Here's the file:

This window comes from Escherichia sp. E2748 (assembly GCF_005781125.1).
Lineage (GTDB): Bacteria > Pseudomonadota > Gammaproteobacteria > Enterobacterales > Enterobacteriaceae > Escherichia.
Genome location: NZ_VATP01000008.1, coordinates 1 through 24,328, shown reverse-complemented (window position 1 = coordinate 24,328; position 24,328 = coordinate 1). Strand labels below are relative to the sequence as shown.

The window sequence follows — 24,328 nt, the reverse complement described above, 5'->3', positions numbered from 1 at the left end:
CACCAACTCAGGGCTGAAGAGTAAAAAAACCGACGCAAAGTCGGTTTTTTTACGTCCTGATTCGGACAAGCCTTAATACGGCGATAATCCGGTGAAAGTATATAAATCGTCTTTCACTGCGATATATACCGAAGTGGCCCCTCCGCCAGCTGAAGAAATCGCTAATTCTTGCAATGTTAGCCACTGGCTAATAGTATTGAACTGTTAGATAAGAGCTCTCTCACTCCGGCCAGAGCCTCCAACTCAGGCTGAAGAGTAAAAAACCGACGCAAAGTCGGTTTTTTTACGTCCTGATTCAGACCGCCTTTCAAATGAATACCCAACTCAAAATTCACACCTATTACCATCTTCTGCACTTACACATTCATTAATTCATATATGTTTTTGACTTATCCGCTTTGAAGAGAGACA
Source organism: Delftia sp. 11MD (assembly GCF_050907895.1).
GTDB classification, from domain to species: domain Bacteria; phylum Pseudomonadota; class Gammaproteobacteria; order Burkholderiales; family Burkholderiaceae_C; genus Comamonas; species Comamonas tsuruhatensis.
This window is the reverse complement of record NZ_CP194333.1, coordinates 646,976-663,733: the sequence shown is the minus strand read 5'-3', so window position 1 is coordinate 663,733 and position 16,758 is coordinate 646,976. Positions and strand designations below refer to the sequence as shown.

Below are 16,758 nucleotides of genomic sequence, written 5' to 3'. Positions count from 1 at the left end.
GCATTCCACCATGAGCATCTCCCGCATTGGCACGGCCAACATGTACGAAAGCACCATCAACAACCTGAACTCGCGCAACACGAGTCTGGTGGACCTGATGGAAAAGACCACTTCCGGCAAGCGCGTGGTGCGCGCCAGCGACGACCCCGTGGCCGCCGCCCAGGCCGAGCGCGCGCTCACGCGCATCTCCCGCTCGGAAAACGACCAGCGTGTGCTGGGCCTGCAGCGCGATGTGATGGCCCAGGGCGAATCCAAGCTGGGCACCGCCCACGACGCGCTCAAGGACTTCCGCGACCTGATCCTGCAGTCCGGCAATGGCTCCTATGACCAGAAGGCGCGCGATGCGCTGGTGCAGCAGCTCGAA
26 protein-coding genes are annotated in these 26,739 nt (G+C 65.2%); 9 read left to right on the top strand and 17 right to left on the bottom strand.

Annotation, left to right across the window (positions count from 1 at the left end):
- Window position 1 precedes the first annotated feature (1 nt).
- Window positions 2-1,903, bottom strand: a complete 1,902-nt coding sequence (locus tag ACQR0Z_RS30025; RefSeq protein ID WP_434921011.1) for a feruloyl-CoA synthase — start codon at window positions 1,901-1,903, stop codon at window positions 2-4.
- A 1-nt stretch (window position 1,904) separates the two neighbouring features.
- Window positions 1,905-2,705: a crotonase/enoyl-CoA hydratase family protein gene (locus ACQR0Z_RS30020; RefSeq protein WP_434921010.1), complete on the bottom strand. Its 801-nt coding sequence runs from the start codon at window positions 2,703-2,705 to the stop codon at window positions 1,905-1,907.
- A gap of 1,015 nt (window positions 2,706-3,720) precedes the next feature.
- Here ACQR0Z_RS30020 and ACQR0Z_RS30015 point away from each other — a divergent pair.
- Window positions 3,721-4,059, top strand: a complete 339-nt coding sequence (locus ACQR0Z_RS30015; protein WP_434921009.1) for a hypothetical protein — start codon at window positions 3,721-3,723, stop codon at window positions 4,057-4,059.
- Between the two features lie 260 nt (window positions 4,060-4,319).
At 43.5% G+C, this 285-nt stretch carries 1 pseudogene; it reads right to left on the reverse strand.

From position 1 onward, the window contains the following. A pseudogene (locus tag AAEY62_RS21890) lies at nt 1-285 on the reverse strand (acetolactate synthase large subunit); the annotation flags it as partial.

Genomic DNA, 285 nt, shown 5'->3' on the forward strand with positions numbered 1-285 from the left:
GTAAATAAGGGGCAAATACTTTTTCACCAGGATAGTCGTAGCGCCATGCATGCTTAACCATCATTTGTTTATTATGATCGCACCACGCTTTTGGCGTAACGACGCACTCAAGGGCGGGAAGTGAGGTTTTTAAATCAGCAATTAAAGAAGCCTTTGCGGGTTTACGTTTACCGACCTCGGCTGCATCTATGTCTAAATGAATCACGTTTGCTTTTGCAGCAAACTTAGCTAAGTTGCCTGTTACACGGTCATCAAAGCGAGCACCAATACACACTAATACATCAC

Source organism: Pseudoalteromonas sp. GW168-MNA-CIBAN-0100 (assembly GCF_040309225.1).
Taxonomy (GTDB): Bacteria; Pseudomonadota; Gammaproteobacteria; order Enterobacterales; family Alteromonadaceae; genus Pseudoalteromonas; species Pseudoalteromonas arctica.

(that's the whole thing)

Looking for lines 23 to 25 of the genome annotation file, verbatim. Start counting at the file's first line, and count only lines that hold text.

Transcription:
Genomic DNA, 285 nt, shown 5'->3' on the forward strand with positions numbered 1-285 from the left:
GTAAATAAGGGGCAAATACTTTTTCACCAGGATAGTCGTAGCGCCATGCATGCTTAACCATCATTTGTTTATTATGATCGCACCACGCTTTTGGCGTAACGACGCACTCAAGGGCGGGAAGTGAGGTTTTTAAATCAGCAATTAAAGAAGCCTTTGCGGGTTTACGTTTACCGACCTCGGCTGCATCTATGTCTAAATGAATCACGTTTGCTTTTGCAGCAAACTTAGCTAAGTTGCCTGTTACACGGTCATCAAAGCGAGCACCAATACACACTAATACATCAC

Source organism: Pseudoalteromonas sp. GW168-MNA-CIBAN-0100 (assembly GCF_040309225.1).